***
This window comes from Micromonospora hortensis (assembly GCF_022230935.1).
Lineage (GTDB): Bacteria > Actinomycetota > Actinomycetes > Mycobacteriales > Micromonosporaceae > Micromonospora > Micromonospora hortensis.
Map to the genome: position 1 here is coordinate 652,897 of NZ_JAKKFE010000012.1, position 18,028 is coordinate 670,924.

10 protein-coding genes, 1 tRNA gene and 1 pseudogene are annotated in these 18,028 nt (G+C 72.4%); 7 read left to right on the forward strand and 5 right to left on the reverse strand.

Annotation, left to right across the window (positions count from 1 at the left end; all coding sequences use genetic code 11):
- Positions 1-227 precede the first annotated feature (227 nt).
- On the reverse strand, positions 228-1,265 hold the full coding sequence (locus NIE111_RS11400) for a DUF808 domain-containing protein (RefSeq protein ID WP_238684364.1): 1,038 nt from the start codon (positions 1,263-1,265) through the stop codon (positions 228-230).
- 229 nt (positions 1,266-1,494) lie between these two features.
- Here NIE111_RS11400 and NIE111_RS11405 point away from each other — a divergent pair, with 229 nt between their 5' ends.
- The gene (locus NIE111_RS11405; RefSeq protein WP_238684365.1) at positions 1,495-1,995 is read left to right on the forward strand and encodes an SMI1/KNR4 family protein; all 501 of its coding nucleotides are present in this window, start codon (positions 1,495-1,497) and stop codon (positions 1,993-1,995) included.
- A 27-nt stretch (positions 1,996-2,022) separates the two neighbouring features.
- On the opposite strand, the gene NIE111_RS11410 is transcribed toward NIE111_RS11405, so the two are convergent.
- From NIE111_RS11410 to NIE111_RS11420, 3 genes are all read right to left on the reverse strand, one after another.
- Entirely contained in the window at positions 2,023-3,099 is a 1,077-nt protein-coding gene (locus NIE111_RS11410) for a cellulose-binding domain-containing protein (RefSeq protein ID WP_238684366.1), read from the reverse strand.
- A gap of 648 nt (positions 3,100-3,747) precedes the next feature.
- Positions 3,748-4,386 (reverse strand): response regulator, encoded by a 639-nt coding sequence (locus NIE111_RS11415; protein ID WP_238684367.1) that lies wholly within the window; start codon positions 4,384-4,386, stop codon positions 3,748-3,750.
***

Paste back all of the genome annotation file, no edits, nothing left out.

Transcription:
This window comes from Micromonospora hortensis (assembly GCF_022230935.1).
Lineage (GTDB): Bacteria > Actinomycetota > Actinomycetes > Mycobacteriales > Micromonosporaceae > Micromonospora > Micromonospora hortensis.
Map to the genome: position 1 here is coordinate 652,897 of NZ_JAKKFE010000012.1, position 18,028 is coordinate 670,924.

10 protein-coding genes, 1 tRNA gene and 1 pseudogene are annotated in these 18,028 nt (G+C 72.4%); 7 read left to right on the forward strand and 5 right to left on the reverse strand.

Annotation, left to right across the window (positions count from 1 at the left end; all coding sequences use genetic code 11):
- Positions 1-227 precede the first annotated feature (227 nt).
- On the reverse strand, positions 228-1,265 hold the full coding sequence (locus NIE111_RS11400) for a DUF808 domain-containing protein (RefSeq protein ID WP_238684364.1): 1,038 nt from the start codon (positions 1,263-1,265) through the stop codon (positions 228-230).
- 229 nt (positions 1,266-1,494) lie between these two features.
- Here NIE111_RS11400 and NIE111_RS11405 point away from each other — a divergent pair, with 229 nt between their 5' ends.
- The gene (locus NIE111_RS11405; RefSeq protein WP_238684365.1) at positions 1,495-1,995 is read left to right on the forward strand and encodes an SMI1/KNR4 family protein; all 501 of its coding nucleotides are present in this window, start codon (positions 1,495-1,497) and stop codon (positions 1,993-1,995) included.
- A 27-nt stretch (positions 1,996-2,022) separates the two neighbouring features.
- On the opposite strand, the gene NIE111_RS11410 is transcribed toward NIE111_RS11405, so the two are convergent.
- From NIE111_RS11410 to NIE111_RS11420, 3 genes are all read right to left on the reverse strand, one after another.
- Entirely contained in the window at positions 2,023-3,099 is a 1,077-nt protein-coding gene (locus NIE111_RS11410) for a cellulose-binding domain-containing protein (RefSeq protein ID WP_238684366.1), read from the reverse strand.
- A gap of 648 nt (positions 3,100-3,747) precedes the next feature.
- Positions 3,748-4,386 (reverse strand): response regulator, encoded by a 639-nt coding sequence (locus NIE111_RS11415; protein ID WP_238684367.1) that lies wholly within the window; start codon positions 4,384-4,386, stop codon positions 3,748-3,750.